The glycolate test is a method to discriminate N-acyl groups of muramyl residue in peptidoglycan of bacterial cell walls by color reaction without purification of the cell walls. The glycolyl residue presents red purple color by heating with 0.02% 2,7-dihydroxynaphthalene (DON) dissolved in concentrated H2SO4. Instead of the previous column methods for quantitative analysis, a qualitative method by solvent works was developed to simplify and to miniaturize the analysis. In this method, solvents played two roles, removal of interfering materials and extraction of glycolic acid from the cell hydrolysates. Of several solvent systems tested, diethyl ether was studied in detail on such properties as the efficiency of glycolic acid extraction under several conditions, the ability of removing various interfering compounds, and the advantage on evaporation procedure of the solvent from extracts. DON reaction of the second diethyl ether extract from cell hydrolysate of “Micromonospora nigra” JCM 3328 showed a clear red purple color of a strong absorbance at 530 nm, which is the same as that of authentic glycolic acid. The solvent method was applied to 20 strains of typical actinomycete species whose acyl types have already been known (Uchida and Seino, 1997). All glycolate test positive strains showed the clear red purple color mentioned above, whereas acetyl type strains revealed no apparent color by the same procedures. Additional experiments indicated that the glycolate test could be determined with less than 1 mg of actinomycete cells by using a smaller amount of DON reagent and ordinary polypropylene tubes. The new method was discussed for advantages in the identification of actinomycetes and for possible applications to other fields.
An endo-β-1,4-glucanase gene (epi3) from the rumen ciliated protozoan Epidinium caudatum was cloned from a cDNA library constructed by using the lambda ZAP II vector. The enzymatic activity of the gene product was detected by the Congo red assay, using carboxymethyl cellulose (CMC) as substrate. The nucleotide sequence of epi3 revealed 1,253 nucleotides with an open reading frame for a protein (Epi3) of 356 amino acids (Mr~41,014). Epi3 shows high homology with family 5 endoglucanase genes and with genes from protozoa isolated from sources other than the rumen. The specific activity of Epi3 produced in Escherichia coli was 5.544, 2.754, and 0.295μmol of glucose min−1mg−1 protein when the substrates used were CMC, β-glucan, and xylan, respectively. A β-1,4-linked trisaccharide of glucose was the preferred substrate of Epi3, as determined by analysis with the p-nitrophenyl form of the substrate. To our knowledge, this is the first report of the isolation of an endoglucanase gene from a rumen protozoan.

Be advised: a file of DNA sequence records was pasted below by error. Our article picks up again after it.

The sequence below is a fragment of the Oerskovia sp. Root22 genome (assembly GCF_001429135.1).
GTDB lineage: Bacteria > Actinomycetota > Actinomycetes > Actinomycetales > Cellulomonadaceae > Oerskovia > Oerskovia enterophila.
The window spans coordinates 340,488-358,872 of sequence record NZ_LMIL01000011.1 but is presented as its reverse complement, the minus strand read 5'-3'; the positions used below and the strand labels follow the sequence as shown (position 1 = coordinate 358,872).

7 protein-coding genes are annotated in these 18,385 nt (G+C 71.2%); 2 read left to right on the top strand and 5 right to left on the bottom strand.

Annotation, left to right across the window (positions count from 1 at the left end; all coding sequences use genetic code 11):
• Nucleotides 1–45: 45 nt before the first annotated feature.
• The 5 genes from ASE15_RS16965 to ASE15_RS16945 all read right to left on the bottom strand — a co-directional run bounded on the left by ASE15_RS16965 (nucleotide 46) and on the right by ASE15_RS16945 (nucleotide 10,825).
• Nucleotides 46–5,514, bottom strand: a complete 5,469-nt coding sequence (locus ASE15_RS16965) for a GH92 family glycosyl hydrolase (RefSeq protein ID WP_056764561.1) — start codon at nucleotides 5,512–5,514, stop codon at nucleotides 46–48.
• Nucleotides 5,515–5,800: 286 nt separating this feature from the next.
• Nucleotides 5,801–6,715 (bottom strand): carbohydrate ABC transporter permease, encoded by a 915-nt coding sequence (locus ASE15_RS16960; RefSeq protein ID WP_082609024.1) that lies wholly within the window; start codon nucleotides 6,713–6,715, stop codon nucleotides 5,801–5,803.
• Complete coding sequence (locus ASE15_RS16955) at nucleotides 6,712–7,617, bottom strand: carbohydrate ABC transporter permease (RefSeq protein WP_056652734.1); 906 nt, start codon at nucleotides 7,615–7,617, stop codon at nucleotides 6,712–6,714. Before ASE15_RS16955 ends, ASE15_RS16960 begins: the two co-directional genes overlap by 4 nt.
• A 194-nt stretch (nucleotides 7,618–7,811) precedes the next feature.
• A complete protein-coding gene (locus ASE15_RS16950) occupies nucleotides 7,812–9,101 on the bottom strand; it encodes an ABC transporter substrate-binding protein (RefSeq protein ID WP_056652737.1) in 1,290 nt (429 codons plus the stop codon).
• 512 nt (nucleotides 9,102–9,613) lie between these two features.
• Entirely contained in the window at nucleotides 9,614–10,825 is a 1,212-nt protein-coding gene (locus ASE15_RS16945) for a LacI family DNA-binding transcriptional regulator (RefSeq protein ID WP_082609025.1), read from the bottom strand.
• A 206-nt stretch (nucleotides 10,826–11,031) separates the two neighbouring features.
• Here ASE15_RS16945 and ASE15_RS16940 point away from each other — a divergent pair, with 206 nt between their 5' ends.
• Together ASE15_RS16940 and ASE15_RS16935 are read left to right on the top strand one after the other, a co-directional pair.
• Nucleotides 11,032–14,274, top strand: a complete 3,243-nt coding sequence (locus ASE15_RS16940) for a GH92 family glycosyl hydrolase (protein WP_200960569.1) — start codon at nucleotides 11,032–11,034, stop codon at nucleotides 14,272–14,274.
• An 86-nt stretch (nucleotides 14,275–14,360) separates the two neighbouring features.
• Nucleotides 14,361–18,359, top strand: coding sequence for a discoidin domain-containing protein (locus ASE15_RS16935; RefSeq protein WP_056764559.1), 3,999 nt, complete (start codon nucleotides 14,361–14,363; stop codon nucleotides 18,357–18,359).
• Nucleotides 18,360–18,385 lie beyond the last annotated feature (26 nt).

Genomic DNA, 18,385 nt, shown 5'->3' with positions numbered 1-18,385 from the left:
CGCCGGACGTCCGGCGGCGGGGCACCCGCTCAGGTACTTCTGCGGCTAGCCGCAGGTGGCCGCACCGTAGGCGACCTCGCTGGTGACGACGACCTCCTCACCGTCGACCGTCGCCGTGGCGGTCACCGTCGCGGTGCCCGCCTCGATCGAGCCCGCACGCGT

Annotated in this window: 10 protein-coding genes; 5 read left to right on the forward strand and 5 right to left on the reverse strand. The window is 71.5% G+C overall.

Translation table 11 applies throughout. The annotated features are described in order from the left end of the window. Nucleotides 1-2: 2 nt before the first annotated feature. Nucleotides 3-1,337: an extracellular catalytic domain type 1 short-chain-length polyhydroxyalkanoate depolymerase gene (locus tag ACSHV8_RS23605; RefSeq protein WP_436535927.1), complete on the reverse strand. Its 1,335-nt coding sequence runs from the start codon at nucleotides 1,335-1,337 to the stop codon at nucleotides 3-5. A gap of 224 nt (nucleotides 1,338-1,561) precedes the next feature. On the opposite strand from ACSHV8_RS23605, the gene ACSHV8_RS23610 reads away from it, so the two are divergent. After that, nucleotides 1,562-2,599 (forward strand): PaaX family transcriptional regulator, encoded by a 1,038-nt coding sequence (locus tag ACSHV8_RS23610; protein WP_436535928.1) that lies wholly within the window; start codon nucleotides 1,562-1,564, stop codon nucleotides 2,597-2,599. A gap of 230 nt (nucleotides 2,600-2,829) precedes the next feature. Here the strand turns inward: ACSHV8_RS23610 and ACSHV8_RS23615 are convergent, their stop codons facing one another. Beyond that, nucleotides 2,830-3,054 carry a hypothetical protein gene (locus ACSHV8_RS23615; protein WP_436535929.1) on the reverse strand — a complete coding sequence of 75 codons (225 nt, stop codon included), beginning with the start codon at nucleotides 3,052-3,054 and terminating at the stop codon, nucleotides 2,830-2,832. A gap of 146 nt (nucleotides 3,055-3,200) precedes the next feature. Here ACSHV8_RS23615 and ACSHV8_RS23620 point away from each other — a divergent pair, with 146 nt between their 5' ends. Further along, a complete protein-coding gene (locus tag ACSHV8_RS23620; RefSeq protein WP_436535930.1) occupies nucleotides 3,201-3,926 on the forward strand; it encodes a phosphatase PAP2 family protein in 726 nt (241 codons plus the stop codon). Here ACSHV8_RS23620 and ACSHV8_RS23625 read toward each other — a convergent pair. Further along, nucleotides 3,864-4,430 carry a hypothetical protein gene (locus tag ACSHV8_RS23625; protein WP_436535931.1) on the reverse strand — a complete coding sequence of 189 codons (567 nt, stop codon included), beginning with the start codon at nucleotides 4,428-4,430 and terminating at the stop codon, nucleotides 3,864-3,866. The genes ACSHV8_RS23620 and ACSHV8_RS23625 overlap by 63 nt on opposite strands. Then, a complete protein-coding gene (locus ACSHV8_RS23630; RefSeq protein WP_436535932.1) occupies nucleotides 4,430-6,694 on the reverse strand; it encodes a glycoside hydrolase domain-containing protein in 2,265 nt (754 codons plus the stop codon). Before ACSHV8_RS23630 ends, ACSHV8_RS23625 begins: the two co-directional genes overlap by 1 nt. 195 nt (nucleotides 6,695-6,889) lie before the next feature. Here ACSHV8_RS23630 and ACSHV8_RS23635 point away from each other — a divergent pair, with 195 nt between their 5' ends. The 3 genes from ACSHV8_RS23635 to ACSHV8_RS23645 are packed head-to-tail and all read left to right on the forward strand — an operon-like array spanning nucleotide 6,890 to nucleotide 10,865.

A plasmid vector for fungal expression of an enhanced, red-shifted variant of the Aequoria victoriae green fluorescent protein was constructed by fusion of the EGFP gene to the highly expressed Aspergillus nidulansgpd promoter and the A. nidulanstrpC terminator. This construction was introduced by cotransformation, using benomyl selection, into Trichoderma harzianum strain 1051, a strain being evaluated for the biological control of witches'-broom disease of cocoa caused by Crinipellis perniciosa. Epifluorescence microscopy was used to monitor germination and attachment of stable transformant conidia on the surface of C. perniciosa hyphae.
In the present work, it was shown that the dimethyl sulfide (DMS) monooxygenase and the cumene dioxygenase catalyzed oxidation of various chlorinated ethenes, propenes, and butenes. The specific activities of these oxygenases were determined for C2 to C4 chlorinated olefins, and the oxidation rates ranged from 0.19 to 4.18 nmol·min−1·mg−1 of dry cells by the DMS monooxygenase and from 0.19 to 1.29 nmol·min−1·mg−1 of dry cells by the cumene dioxygenase. The oxidation products were identified by gas chromatography-mass spectrometry. Most chlorinated olefins were monooxygenated by the DMS monooxygenase to yield chlorinated epoxides. In the case of the cumene dioxygenase, the substrates lacking any chlorine atom on double-bond carbon atoms were dioxygenated, and those with chlorine atoms attaching to double-bond carbon atoms were monooxygenated to yield allyl alcohols.
Aspergillus subgenus Clavati has four recognized species: A. clavatus (the type species), A. clavatonanicus, A. giganteus, and A. longivesica. These species are strictly anamorphic (mitotic) and defined by the morphological species concept. However, their genealogical relationships remain uncertain. In this study, we examined the genetic relatedness among the four species in this section, using electrophoretic comparison of enzymes, DNA base composition, and DNA-DNA hybridization. In a dendrogram based on the calculated similarity values of four enzymes, 10 strains in section Clavati, 3 strains in the xerophilic species, a strain in section Ornati, and a strain in section Cremei were separated into nine major clusters at a 60% similarity level. A. longivesica JCM 10186T had Q-10 in our analysis, but Kuraishi et al. (1990) reported A. longivesica JCM 1720T had Q-9 (49%) and Q-10 (46%). The G+C contents of the four species of section Clavati ranged from 48 to 50 mol%. The degree of the intraspecific reassociation among the DNAs from the strains of these species ranged from 77 to 99%, whereas the degrees of interspecific relative binding among strains of the four species ranged from 30 to 59%. Our data from enzyme patterns and DNA relatedness support the validity of the three species in section Clavati, except for A. longivesica.